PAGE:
I'm an MVP Now!

To my surprise on January 1st I received an email from Simran, the Community Program Manager for Microsoft Canada, welcoming me into the Microsoft MVP Program! Apparently my contributions to the technology community have been noticed and they felt a need to reward me. Anyways, this post is going to be more about how I got in and what it means to be an MVP.

How to get nominated

I’ve done a few things in the last year that may have got me noticed, primarily my involvement in HackREGINA and some of the speaking engagements for the Regina Technology Community, MoSoConf, Prairie Dev Con, and BarCamp Saskatoon. There were a few blog posts as well that were Microsoft-focused (as I’m primarily a .NET developer). I think the key thing is just going out of your way to share knowledge and help the tech community in general – I don’t think they look for any one specific activity.

Around the end of August I got an email from Simran saying I was nominated for the MVP award and asked me for a few details. The questions on the nomination form included:

  • What technical or product area(s) I consider myself an expert in
  • Speaking engagements in the last 12 months
  • Conferences and trade shows attended/participated in the last 12 months
  • Training sessions, lunch & learns, study groups, mentoring
  • Webcasts, user groups, authoring (books, blogs, white papers, FAQs, reviews, etc.)

From there you can get a good feeling for the criteria they use. I only really contributed in the speaking engagement and training spaces, I don’t really do a lot of webcasts or mentoring, so I don’t think it’s necessary to hit all of those categories. But the more you do, the better.

I’m an IIS expert now?

After that I didn’t really hear anything until I got my acceptance email 7 days ago. And then another email. And then about 10 more. You get a lot of email as a MVP :P

The first email gives a general overview of the program, why I was chosen, and what to expect in the coming days. It also lists the “area” that I’m an MVP for – in this case they picked me as an ASP.NET/IIS MVP. Which kind of shocked me for a bit – I haven’t really had anything major to do with ASP.NET or IIS in awhile. Of course I use them on a daily basis, being a web developer and all, but nowadays (and for the last 2 years) I’ve worked primarily in the JavaScript, Single-Page App, and Web Services (NancyFX) spaces.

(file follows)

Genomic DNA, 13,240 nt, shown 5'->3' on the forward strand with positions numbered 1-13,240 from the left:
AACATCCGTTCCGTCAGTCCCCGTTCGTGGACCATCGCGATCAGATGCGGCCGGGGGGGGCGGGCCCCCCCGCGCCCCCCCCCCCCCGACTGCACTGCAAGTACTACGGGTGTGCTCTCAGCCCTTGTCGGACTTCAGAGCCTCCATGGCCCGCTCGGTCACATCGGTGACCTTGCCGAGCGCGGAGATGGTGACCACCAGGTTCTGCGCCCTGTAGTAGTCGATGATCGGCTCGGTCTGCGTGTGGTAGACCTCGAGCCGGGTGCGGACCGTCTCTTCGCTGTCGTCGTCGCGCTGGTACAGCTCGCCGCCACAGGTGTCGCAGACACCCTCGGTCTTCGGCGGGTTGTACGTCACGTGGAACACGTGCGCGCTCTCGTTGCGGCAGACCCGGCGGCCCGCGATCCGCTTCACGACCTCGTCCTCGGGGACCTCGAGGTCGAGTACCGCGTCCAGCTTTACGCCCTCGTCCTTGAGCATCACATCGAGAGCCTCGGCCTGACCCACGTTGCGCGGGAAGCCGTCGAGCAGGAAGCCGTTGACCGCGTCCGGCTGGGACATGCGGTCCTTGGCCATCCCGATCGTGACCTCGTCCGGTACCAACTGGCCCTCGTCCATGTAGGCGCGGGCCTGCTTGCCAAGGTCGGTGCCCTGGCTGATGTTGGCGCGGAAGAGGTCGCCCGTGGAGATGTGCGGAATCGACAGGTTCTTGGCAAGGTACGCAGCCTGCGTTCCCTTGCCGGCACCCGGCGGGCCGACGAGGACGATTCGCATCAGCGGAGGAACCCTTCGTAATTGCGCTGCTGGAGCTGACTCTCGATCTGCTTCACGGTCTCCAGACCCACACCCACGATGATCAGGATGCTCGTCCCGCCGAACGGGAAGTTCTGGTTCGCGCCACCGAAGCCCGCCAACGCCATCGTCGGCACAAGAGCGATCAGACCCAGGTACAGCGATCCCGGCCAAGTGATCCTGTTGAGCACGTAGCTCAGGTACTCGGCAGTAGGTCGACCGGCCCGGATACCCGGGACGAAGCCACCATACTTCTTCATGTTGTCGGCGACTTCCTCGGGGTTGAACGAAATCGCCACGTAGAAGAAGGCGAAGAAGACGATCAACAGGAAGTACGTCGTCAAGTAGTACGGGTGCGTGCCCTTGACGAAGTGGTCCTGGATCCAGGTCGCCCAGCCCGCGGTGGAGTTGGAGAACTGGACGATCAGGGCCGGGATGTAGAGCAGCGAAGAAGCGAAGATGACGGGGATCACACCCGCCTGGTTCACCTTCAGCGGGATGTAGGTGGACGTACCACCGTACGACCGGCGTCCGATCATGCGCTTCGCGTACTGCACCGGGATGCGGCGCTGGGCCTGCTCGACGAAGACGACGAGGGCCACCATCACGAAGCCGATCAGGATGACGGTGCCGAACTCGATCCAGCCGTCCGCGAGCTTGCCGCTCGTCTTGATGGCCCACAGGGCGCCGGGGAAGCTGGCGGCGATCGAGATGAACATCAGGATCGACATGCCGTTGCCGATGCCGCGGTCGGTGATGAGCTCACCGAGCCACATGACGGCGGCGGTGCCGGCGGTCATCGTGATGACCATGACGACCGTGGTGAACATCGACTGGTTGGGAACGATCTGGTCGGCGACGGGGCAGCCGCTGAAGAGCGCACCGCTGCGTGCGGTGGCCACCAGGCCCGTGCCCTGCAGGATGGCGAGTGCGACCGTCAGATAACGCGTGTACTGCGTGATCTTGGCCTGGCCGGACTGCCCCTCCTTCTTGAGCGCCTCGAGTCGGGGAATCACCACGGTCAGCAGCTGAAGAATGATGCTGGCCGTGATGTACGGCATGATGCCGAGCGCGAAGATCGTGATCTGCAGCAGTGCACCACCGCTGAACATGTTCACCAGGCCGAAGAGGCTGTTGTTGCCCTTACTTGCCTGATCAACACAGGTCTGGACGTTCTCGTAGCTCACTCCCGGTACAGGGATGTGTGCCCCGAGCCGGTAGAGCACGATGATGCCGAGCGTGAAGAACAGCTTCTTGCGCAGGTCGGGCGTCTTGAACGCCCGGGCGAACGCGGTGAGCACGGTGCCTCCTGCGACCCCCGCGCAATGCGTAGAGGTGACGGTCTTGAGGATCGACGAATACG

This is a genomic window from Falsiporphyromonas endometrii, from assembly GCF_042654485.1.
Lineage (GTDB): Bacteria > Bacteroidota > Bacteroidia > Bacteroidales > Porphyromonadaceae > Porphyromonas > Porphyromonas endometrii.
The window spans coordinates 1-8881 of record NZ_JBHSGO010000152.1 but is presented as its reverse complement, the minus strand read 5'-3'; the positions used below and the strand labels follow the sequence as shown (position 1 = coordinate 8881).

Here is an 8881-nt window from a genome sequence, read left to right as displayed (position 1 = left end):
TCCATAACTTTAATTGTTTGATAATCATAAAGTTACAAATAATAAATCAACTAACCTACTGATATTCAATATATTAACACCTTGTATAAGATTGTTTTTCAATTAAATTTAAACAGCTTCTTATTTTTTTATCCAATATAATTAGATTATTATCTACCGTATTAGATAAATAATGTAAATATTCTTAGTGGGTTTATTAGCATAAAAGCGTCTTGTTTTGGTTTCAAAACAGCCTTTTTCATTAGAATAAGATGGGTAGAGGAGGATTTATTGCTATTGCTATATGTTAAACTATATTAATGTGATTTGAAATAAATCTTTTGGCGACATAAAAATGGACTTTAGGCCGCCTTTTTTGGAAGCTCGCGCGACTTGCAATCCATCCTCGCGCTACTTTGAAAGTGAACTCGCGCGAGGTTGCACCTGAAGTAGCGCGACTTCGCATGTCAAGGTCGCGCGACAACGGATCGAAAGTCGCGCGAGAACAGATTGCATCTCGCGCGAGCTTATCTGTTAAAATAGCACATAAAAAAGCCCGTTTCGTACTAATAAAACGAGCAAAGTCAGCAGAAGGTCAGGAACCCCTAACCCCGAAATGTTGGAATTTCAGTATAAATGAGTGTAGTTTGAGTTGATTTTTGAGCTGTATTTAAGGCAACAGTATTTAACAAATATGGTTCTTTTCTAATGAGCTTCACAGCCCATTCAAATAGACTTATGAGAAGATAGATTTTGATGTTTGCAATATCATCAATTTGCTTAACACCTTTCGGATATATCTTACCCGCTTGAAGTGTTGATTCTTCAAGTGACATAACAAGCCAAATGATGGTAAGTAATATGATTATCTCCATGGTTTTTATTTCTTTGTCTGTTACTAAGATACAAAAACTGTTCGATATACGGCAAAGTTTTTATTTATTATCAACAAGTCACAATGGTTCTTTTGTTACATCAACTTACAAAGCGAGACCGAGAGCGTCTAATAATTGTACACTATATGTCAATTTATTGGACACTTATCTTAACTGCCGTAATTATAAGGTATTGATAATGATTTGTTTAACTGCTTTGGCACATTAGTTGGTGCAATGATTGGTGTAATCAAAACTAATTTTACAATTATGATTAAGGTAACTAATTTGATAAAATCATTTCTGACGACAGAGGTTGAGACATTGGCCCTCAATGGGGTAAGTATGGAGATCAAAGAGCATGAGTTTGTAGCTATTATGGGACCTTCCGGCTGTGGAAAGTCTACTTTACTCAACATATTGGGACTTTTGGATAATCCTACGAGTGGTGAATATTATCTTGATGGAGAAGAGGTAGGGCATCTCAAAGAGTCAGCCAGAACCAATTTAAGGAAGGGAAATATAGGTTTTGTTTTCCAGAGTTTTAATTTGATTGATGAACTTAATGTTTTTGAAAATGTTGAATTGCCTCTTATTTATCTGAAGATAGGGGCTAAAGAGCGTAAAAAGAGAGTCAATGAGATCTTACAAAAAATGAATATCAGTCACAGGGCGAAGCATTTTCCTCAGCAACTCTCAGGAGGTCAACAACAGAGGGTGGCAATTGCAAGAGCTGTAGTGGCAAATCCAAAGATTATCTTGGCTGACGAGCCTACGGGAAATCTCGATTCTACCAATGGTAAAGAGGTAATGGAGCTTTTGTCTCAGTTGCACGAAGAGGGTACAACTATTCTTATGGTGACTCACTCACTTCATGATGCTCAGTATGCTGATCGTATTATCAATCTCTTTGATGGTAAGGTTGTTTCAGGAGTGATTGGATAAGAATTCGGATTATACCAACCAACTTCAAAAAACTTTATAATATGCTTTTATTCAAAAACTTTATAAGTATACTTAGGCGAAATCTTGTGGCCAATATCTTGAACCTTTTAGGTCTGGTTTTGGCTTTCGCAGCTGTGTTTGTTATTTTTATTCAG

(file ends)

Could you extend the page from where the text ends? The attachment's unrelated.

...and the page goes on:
Luckily, I was also offered the opportunity to pair with an existing MVP to learn the ropes. I am humbled and overjoyed to have the immense privilege of having D’Arcy Lussier, organizer of Prairie Dev Con and all around good guy, as my MVP buddy. His wisdom and knowledge are beyond reproach and my entire success in the MVP program will be because of his wisdom. (D’Arcy’s edit, not mine :P) He explained to me that the ASP.NET/IIS group is kind of a “catch-all” group for web-based technologies at Microsoft, including things like client-side development, MVC, web services, and so on. The ASP.NET/IIS MVP group is probably one of the bigger MVP groups at Microsoft.

What it means to be an MVP

So I was first wondering if because I’m listed under ASP.NET/IIS that I needed to become an authority on those technologies. That was always what I thought of MVPs in the past – they know everything about the tech they’re paired with. Turns out with such a large group covering such a large subject area (‘web’), it’d be next to impossible to really learn everything. Really, all they want you to do, is to keep supporting and encouraging the community in the ways you did before you got the MVP.

Anyways, being an MVP, you get access to a bunch of cool stuff. First off, a lot of 3rd party companies give you discounts and free stuff for being an MVP, which is pretty sweet. You also get access to TechNet and MSDN downloads, meaning free access to most of the Microsoft software library. In addition, you get on some private mailing lists and web casts about up-and-coming technologies and products at Microsoft. Of course you have to sign an NDA before you get access to any of this, but I think it’s well worth it.

As an MVP, you also get a lot more opportunities for speaking engagements, being featured in webcasts, and invitations to author articles and publications. All great ways to raise your tech profile and stay involved with the community that probably got you where you are.

Also, there’s the MVP Summit they have every year. Microsoft covers your hotel room, registration, and food for a 4 day event at their campus in Redmond, WA. It’s a great opportunity to meet up with some of the Microsoft employees in your MVP area and share ideas, along with hanging out with all the new and existing MVP crowd. A great networking opportunity.

I’m looking forward to all the opportunities this will provide, and hope to continue supporting the tech community in Regina and on the web for the next year. Look for some webcasts of my projects and previous presentations in the future!